The 2020 Williams Decorative Arts Lectures have moved online! As we adapt to a new world, we have altered our annual lecture series to a series of short chats with Lydia Blackmore, curator of decorative arts. The chats will be held once a month, on Saturday mornings at 10 a.m., via Zoom. Each program will open with a short “show and tell” video, followed by live Q&A with the curator. The Williams Lectures are a members-only series and require advance registration.  

Not a member? Rates start at just $45 per year and all levels include free admission to the Williams Decorative Arts Lecture Series in addition to many more benefits. Join online or call (504) 598-7155. 


Curator Chat calendar

  • Armoir made by Dutreuil Barjon, free person of color

    Looking into Armoires by Free People of Color Craftsmen

    Saturday, September 26 
    10 a.m.

    Curator Lydia Blackmore will open up two armoires in the Louisiana History Galleries. The armoires are both attributed to free men of color, cabinetmakers Dutreuil Barjon and Celestin Glapion.

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  • French Wallpaper from Francois Seignouret's Royal Street Mansion

    French Wallpaper from Francois Seignouret’s Royal Street Mansion

    Saturday, October 17
    10 a.m. 

    During the restoration of the Seignouret-Brulatour Building, The Historic New Orleans Collection saved several sections of wallpaper original to Francois Seignouret’s residency. Blackmore will share what we have learned after several years of conservation and research.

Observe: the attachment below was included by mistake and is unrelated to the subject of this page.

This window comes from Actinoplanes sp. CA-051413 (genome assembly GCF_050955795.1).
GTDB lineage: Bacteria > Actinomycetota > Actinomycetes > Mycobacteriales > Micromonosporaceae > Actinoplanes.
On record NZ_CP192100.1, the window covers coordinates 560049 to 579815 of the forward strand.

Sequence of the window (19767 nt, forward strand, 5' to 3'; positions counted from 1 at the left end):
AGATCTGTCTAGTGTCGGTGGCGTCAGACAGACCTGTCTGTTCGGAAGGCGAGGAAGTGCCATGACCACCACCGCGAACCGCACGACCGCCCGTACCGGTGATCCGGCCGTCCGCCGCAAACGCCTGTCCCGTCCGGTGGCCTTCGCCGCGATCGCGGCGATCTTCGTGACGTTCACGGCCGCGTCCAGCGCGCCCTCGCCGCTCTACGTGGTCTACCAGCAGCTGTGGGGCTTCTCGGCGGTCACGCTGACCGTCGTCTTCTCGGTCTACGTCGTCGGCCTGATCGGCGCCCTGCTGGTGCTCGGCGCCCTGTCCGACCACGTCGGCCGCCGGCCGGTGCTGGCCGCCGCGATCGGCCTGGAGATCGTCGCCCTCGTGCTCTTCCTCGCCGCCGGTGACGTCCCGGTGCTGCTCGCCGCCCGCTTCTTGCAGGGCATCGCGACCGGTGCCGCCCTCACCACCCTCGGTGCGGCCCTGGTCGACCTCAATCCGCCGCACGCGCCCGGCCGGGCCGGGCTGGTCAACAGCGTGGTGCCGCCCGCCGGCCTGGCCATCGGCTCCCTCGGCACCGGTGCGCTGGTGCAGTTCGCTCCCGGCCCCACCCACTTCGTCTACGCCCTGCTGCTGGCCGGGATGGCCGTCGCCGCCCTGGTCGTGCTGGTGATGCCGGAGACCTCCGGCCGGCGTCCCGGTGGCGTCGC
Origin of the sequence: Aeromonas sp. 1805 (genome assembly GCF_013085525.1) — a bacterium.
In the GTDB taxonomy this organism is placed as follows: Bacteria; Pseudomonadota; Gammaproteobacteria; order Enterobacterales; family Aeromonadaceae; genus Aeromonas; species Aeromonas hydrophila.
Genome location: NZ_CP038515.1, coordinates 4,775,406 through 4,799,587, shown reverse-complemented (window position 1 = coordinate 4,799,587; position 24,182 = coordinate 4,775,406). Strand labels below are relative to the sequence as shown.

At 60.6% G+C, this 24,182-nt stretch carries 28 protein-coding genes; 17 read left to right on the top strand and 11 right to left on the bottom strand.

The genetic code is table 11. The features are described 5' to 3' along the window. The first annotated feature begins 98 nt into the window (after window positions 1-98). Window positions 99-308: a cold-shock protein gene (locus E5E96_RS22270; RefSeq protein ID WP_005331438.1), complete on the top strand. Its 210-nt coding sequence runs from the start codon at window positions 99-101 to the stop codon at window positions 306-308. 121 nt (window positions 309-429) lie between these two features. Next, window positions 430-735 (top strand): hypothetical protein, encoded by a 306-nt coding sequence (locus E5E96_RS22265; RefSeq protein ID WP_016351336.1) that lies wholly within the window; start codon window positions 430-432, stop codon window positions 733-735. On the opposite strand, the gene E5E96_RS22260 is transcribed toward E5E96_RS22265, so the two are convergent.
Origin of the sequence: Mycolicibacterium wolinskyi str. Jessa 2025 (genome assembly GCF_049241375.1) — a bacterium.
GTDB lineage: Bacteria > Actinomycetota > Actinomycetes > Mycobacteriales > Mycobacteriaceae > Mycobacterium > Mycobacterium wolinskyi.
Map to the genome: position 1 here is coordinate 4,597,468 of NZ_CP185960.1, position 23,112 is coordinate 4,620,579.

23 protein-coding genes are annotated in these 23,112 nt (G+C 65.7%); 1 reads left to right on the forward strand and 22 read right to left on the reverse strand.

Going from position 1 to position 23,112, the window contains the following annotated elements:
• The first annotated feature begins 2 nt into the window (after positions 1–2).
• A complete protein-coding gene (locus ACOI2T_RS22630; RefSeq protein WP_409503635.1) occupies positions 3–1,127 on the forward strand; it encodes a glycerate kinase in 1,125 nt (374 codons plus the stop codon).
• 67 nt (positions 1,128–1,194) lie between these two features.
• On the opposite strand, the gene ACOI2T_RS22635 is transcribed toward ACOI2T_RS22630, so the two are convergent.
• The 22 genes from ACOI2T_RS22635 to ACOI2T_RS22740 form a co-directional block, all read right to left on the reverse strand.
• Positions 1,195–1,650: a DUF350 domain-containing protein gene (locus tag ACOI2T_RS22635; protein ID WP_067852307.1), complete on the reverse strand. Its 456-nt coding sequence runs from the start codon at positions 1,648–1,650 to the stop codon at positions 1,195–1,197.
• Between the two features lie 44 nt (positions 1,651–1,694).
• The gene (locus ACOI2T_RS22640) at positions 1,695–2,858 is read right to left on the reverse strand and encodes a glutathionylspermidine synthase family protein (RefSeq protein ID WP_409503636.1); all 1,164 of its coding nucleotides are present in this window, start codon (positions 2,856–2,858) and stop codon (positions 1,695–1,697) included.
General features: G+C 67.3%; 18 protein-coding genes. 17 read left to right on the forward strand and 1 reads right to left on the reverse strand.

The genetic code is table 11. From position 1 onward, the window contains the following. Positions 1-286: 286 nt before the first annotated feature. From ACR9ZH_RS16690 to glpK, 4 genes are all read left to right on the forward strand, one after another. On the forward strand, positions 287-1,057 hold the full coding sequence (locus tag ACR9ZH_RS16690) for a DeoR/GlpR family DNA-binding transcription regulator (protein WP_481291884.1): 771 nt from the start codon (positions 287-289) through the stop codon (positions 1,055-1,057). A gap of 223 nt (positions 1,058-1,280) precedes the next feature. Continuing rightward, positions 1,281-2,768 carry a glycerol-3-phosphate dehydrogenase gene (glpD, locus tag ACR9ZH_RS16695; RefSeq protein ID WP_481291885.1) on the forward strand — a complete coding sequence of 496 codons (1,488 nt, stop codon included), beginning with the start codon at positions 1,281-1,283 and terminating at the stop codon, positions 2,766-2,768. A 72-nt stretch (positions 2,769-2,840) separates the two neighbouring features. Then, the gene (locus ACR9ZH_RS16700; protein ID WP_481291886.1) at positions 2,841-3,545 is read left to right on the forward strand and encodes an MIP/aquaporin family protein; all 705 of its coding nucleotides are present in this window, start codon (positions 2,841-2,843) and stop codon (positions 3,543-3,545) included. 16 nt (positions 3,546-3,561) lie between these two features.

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  • Williams Residence table settings

    Setting the Williams Residence Table

    Saturday, November 21 
    10 a.m. 

    Just in time for Thanksgiving, Blackmore will discuss the array of dishes, glassware, and silverware she selects from to create the table settings in the Williams Residence. 

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  • Newcomb College crafts

    Newcomb Craft

    Saturday, December 12 
    10 a.m. 

    The art school at Newcomb College is best known for beautiful pottery; however, Newcomb artists studied and produced other crafts as part of their education, including needlework, metalwork, and even book binding. These crafts were produced to be sold alongside pottery in the Newcomb enterprise and exhibit many of the same hallmarks of the Newcomb style.  

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